Gary Bettman is an advocate. In these negotiations, he serves that role for the owners. Like a lawyer, he doesn’t get the first or last call. If the owners told him tomorrow that they want to keep everything as is, he would convey that offer and that may be the end of the CBA negotiations. To blame Gary Bettman for the NHL owners’ insulting and absurd offer is to blame me for my client’s conduct.
[...] One could [...] argue that [Bettman's] opinion influences the owners and he is driving this ship. Perhaps. But when I see 30 very rich men and a handful of those within said 30 who have more fuck you money than they can count, I begin to doubt if little old Bettman calls the shots.
If it turns out to be true that the real battle in this CBA negotiation is not between the owners and the players, but between the big owners and the small owners, then there’s the additional question of who exactly Bettman is representing. Now that I think about it, this might even be the question. The league in its current incarnation, the post-Gretzky expansion into new markets, is entirely Bettman’s vision. (Or that’s what they say, those media types, right?)
It’s possible, of course, that the owners as a whole are just greedy. But let’s say the real problem is that these failing small market or otherwise just badly-run teams that Bettman has spent so much time trying to prop up (e.g. Phoenix, Tampa, Dallas, New Jersey) have entirely different needs than the non-failing teams. Bettman predates numerous owners. Bettman has veto power over new owners. Bettman controls where new franchises can or cannot go and where or if current troubled ones can relocate. I don’t think any owners have a greater stake than Bettman in whether this particular vision of the league works or not. Sure, they want the league to be successful, especially in so far as it benefits their own particular teams. But I don’t think, for example, the Rangers care much whether Phoenix (the Coyotes, not the city) disappears from the face of the earth. That matters to Bettman all by his little own self. And if the small market teams are in real trouble (which they seem to be), then it’s Bettman who has a stake in keeping everything afloat.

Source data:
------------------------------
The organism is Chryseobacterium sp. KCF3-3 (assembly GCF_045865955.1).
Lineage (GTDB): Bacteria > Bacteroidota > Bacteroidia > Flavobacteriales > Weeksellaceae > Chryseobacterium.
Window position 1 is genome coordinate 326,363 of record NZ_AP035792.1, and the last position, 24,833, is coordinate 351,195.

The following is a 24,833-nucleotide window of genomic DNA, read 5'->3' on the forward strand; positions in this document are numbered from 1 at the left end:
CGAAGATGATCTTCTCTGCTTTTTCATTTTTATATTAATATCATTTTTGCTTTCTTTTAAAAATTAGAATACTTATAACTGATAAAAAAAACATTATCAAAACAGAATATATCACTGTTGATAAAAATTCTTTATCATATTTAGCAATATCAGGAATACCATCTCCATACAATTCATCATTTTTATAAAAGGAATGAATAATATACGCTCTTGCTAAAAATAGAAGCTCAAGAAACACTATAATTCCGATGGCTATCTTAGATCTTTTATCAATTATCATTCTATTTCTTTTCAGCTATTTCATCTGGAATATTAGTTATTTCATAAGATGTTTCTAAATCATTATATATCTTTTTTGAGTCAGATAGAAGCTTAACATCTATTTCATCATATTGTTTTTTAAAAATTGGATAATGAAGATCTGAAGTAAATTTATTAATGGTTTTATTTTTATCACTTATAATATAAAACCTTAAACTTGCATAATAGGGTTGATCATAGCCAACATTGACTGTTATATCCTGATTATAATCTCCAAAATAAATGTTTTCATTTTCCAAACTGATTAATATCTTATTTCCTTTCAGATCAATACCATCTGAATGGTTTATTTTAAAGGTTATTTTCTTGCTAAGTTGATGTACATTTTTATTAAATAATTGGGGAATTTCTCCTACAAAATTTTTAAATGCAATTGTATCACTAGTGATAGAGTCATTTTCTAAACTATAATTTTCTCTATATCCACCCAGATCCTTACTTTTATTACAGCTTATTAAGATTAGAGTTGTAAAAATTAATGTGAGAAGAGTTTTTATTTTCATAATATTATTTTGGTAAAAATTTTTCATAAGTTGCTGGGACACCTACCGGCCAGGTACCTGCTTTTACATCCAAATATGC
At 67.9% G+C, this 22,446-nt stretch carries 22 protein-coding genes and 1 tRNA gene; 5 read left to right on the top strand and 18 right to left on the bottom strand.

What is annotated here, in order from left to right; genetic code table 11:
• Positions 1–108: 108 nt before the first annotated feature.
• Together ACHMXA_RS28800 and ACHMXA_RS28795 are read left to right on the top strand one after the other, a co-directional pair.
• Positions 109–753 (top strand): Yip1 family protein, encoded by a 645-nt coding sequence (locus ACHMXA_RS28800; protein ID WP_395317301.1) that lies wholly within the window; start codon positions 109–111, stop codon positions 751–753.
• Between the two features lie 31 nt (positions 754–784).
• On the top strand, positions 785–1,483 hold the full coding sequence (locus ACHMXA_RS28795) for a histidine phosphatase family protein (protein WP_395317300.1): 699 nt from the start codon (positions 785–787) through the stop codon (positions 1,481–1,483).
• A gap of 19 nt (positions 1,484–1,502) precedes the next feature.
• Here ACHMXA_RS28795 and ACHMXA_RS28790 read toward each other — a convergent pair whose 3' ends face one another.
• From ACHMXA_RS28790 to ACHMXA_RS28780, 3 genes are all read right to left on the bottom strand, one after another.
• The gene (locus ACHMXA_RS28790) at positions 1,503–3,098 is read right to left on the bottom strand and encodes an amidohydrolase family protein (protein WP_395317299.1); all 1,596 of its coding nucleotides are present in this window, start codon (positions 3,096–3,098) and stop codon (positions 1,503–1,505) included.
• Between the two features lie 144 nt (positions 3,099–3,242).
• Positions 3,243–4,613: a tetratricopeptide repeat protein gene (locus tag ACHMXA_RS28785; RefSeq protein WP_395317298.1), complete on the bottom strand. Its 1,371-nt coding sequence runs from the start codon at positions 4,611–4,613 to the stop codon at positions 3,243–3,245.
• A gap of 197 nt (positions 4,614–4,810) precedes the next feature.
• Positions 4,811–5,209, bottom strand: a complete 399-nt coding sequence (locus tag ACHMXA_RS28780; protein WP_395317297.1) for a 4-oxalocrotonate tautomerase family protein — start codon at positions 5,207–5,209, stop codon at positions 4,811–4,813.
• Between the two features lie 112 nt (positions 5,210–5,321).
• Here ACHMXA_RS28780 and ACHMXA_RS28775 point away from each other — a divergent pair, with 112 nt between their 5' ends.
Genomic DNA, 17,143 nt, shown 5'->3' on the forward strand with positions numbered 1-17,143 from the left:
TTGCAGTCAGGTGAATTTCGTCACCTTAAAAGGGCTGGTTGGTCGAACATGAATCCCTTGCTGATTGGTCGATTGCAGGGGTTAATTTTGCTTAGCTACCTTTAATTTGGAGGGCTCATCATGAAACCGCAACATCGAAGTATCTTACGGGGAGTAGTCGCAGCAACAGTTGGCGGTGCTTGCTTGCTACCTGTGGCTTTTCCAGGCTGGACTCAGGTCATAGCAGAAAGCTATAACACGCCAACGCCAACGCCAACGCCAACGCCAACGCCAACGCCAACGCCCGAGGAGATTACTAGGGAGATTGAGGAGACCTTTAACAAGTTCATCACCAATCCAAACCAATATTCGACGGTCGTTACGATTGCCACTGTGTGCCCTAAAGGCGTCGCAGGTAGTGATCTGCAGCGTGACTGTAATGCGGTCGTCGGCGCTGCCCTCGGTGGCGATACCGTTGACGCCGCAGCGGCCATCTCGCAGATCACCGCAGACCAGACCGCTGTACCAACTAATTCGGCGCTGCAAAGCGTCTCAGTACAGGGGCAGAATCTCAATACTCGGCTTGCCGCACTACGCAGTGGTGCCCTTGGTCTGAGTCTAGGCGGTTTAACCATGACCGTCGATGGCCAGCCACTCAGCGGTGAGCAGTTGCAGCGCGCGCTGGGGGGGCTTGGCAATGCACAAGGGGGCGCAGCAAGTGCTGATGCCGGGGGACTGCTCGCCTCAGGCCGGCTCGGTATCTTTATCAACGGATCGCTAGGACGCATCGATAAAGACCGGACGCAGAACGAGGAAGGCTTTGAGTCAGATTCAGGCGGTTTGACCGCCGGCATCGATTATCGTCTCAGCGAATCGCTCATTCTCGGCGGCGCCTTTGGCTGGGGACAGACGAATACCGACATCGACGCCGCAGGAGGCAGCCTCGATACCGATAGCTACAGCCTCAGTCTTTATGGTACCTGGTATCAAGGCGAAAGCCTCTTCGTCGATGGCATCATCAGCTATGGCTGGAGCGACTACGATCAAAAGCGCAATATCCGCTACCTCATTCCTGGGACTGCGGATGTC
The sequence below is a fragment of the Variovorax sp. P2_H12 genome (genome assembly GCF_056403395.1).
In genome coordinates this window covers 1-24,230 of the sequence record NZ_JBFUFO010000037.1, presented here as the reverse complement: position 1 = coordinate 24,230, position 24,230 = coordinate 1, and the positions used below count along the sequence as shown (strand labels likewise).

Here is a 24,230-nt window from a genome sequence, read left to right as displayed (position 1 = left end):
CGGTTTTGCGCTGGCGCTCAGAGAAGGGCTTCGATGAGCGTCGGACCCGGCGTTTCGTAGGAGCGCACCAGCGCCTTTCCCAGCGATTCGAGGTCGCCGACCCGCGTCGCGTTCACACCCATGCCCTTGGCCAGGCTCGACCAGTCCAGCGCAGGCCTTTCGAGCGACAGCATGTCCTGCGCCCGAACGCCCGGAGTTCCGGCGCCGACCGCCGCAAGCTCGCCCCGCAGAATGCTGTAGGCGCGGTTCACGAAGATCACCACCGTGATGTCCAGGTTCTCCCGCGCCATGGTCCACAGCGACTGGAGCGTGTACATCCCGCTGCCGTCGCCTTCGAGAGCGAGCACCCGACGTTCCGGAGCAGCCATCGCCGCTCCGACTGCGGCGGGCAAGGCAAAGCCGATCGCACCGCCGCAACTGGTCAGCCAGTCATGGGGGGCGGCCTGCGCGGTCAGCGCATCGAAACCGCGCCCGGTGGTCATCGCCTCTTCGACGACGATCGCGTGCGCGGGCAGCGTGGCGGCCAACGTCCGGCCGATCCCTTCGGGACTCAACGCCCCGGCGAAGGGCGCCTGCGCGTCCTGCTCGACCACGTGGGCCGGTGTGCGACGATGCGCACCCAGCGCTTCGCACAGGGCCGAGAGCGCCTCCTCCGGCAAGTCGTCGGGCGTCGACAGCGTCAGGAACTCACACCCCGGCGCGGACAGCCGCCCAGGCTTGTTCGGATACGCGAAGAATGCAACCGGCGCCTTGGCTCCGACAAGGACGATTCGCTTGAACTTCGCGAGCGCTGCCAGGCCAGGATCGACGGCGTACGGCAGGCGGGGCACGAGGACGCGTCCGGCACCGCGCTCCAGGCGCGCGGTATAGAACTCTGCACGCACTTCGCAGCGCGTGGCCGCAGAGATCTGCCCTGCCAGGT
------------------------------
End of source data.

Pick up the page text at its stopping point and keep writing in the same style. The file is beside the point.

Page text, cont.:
Which he can’t do without the cooperation of the big market teams.
And he won’t have their cooperation if they are expected to foot the bill for the small market teams.
So the only way to please the small markets (give us money) and the big markets (don’t take our money) is to get the players to pay for it.
I guess I could have saved some space here and just said — back to Bobby’s post — it’s true that Bettman and the owners are not synonymous; but it’s also true that the owners are not synonymous with each other.
And while I’m thinking about it, it’s also true that Bettman has an interest in preventing even the story of “owners vs. other owners” getting into the news cycle. Because that, in and of itself, makes him look bad. Bobby’s point is, in part, that Bettman isn’t King. But he’s not just an advocate, either, since nobody cares more about the Bettman Legacy than Bettman himself.